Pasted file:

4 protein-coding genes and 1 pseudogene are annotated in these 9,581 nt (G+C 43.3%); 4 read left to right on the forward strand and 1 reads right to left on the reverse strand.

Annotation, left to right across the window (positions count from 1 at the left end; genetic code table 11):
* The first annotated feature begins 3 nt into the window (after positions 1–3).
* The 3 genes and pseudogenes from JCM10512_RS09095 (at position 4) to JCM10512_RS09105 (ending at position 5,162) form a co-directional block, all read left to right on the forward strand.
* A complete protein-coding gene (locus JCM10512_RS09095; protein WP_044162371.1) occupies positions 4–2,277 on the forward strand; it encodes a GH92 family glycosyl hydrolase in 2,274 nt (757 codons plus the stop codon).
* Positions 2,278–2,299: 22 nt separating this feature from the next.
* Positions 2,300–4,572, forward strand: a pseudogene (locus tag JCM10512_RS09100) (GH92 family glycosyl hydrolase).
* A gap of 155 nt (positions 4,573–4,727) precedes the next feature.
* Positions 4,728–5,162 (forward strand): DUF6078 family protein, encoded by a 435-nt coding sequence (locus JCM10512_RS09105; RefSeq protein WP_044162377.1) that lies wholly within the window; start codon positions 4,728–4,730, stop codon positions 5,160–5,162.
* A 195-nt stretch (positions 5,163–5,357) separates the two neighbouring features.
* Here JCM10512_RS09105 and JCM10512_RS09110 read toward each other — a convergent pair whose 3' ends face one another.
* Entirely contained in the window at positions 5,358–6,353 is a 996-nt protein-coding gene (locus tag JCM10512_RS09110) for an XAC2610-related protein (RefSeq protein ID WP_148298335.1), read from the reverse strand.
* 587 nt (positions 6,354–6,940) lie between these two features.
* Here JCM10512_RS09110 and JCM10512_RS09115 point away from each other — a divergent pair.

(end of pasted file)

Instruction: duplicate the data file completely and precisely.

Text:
4 protein-coding genes and 1 pseudogene are annotated in these 9,581 nt (G+C 43.3%); 4 read left to right on the forward strand and 1 reads right to left on the reverse strand.

Annotation, left to right across the window (positions count from 1 at the left end; genetic code table 11):
* The first annotated feature begins 3 nt into the window (after positions 1–3).
* The 3 genes and pseudogenes from JCM10512_RS09095 (at position 4) to JCM10512_RS09105 (ending at position 5,162) form a co-directional block, all read left to right on the forward strand.
* A complete protein-coding gene (locus JCM10512_RS09095; protein WP_044162371.1) occupies positions 4–2,277 on the forward strand; it encodes a GH92 family glycosyl hydrolase in 2,274 nt (757 codons plus the stop codon).
* Positions 2,278–2,299: 22 nt separating this feature from the next.
* Positions 2,300–4,572, forward strand: a pseudogene (locus tag JCM10512_RS09100) (GH92 family glycosyl hydrolase).
* A gap of 155 nt (positions 4,573–4,727) precedes the next feature.
* Positions 4,728–5,162 (forward strand): DUF6078 family protein, encoded by a 435-nt coding sequence (locus JCM10512_RS09105; RefSeq protein WP_044162377.1) that lies wholly within the window; start codon positions 4,728–4,730, stop codon positions 5,160–5,162.
* A 195-nt stretch (positions 5,163–5,357) separates the two neighbouring features.
* Here JCM10512_RS09105 and JCM10512_RS09110 read toward each other — a convergent pair whose 3' ends face one another.
* Entirely contained in the window at positions 5,358–6,353 is a 996-nt protein-coding gene (locus tag JCM10512_RS09110) for an XAC2610-related protein (RefSeq protein ID WP_148298335.1), read from the reverse strand.
* 587 nt (positions 6,354–6,940) lie between these two features.
* Here JCM10512_RS09110 and JCM10512_RS09115 point away from each other — a divergent pair.